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This is how MyData can make your life easier

Every digital transaction accumulates data in various information systems – including personal data. What if you had more control over the use and management of your data? This challenge is met by the MyData principle, which has been tried in practice in Finland with very positive experiences.

My child’s school is going to the indoor swimming pool, but we lost the permission slip in a drawer at home. I need a student ticket for my train trip, but the people who could stamp my certificate at the student affairs office are on summer holiday. Do I need to complete yet another form to renew my disabled parking permit?

These are some examples of everyday situations where citizens would benefit from a smoother flow of information between various city services. For this purpose, we now have MyData: a data processing and management principle that aims to improve people’s ability to define the conditions for processing their own personal data.

Information collected in an open and justified manner and with the consent of both parties enables a smooth flow of information and better services for people. Citizens, on the other hand, always have the right to manage the information collected about them. They may at any time give or refuse their consent to the disclosure or use of such information.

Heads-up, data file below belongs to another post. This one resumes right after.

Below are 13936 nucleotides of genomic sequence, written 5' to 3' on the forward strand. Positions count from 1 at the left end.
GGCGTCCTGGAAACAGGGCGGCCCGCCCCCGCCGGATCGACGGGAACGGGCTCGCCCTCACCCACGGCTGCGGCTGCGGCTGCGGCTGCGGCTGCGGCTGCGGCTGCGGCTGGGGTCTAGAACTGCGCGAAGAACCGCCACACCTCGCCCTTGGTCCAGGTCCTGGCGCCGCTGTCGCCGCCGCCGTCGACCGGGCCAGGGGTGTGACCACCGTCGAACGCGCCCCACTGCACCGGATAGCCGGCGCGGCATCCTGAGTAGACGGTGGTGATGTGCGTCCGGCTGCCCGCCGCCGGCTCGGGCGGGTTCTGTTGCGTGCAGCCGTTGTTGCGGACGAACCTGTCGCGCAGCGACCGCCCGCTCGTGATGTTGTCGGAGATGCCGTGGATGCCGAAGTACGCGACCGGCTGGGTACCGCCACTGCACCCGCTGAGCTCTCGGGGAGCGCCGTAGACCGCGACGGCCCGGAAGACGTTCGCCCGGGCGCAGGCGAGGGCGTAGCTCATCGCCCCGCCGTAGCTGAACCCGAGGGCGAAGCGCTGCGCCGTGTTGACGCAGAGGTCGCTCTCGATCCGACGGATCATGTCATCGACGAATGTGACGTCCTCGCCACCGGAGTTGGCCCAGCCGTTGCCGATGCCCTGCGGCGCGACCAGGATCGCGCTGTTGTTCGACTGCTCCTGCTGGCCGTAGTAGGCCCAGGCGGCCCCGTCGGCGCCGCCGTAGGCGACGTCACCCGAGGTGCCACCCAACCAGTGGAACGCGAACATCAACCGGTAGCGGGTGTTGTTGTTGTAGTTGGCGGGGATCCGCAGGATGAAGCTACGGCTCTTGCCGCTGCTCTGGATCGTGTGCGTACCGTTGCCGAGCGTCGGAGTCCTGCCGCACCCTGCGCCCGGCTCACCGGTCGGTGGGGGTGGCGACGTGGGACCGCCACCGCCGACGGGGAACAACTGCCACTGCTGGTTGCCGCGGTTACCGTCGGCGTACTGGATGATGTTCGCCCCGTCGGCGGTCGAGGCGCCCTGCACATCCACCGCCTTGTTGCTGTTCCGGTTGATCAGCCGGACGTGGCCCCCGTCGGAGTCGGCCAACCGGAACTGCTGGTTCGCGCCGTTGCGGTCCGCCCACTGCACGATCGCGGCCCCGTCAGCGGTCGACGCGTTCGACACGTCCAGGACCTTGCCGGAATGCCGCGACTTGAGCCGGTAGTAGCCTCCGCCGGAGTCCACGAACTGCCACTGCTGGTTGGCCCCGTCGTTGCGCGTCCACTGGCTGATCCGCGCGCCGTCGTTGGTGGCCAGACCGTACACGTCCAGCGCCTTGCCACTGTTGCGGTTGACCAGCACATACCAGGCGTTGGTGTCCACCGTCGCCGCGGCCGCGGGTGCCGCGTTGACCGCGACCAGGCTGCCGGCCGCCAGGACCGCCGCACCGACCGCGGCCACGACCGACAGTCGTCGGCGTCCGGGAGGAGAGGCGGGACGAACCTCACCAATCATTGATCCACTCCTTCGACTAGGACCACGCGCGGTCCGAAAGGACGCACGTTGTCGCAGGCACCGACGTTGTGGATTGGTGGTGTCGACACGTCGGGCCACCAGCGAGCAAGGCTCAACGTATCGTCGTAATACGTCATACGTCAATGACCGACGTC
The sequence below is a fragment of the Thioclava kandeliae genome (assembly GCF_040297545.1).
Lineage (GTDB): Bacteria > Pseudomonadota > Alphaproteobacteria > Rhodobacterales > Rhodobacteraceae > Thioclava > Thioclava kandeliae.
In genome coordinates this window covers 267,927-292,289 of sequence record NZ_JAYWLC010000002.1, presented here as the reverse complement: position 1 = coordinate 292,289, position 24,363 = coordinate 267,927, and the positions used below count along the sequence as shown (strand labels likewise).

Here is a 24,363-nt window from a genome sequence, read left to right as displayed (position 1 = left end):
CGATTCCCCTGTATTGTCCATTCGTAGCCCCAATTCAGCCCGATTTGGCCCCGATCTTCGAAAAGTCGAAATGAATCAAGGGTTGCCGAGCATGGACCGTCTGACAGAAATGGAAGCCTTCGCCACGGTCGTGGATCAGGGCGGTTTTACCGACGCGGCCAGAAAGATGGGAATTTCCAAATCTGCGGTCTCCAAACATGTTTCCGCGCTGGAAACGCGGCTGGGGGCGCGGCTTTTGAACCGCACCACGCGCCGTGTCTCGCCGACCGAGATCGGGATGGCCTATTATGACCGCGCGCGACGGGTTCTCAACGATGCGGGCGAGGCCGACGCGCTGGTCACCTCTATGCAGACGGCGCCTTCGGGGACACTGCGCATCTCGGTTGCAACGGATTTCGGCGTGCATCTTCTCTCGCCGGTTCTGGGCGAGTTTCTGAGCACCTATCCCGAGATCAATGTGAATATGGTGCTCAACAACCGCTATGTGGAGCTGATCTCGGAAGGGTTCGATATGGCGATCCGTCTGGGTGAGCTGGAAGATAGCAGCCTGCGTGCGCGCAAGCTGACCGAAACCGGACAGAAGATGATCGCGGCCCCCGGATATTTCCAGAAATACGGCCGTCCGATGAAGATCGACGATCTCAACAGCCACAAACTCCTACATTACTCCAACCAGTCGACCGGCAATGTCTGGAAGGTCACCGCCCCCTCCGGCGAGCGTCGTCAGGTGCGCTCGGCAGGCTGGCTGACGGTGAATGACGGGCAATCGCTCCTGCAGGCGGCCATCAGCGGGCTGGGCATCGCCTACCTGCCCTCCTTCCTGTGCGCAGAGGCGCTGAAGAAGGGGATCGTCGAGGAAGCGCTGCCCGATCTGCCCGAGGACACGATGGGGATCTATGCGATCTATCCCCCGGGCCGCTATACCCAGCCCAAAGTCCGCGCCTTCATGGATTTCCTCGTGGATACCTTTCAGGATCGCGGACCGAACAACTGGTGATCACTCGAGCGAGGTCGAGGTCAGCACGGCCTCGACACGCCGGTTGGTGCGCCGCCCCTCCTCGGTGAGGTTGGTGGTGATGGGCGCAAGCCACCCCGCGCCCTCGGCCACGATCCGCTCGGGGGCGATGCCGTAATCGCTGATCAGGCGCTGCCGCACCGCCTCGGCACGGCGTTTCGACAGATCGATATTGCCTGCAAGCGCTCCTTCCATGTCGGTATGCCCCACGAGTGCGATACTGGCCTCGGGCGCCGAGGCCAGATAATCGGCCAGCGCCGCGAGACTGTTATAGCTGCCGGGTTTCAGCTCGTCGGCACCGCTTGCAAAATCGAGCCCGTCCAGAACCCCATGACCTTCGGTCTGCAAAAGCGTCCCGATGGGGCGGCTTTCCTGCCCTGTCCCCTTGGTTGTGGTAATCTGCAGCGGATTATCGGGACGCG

When MyData is used, the flood of permission slips and forms can be stopped with a single click. The forms will be stored safely and automatically transferred to operators who need the information. Of course, this will all happen in a manner that lets people themselves retain control over the processing and use of their personal data.

In Finland, the MyData principle was tried in practice in a joint project between Helsinki, Espoo, Turku and Oulu, which found numerous ways to make people’s daily life easier. The key is to automate the flow of information from one system to another and thereby improve the services provided to city residents.

“The City of Helsinki has huge amounts of data. The key challenge is how to make the data available and compatible on people’s terms, respecting the laws and regulations. Therefore, an important goal of our digital strategy is processing the data of city residents on their terms and putting the MyData principles into practice,” says Mikko Rusama, Chief Digital Officer at the City of Helsinki.

In addition to making daily life easier for city residents, MyData also benefits city employees and decision-makers. The model helps to make smarter plans and better decisions with the help of collected information and forecasting. Automating the flow of information will improve efficiency and reduce costs. The transparency of data processing will also increase. In addition, MyData can be used to influence sustainable development, digital human rights and equality.

Read more about the lessons learned during the project here and watch a video about MyData here.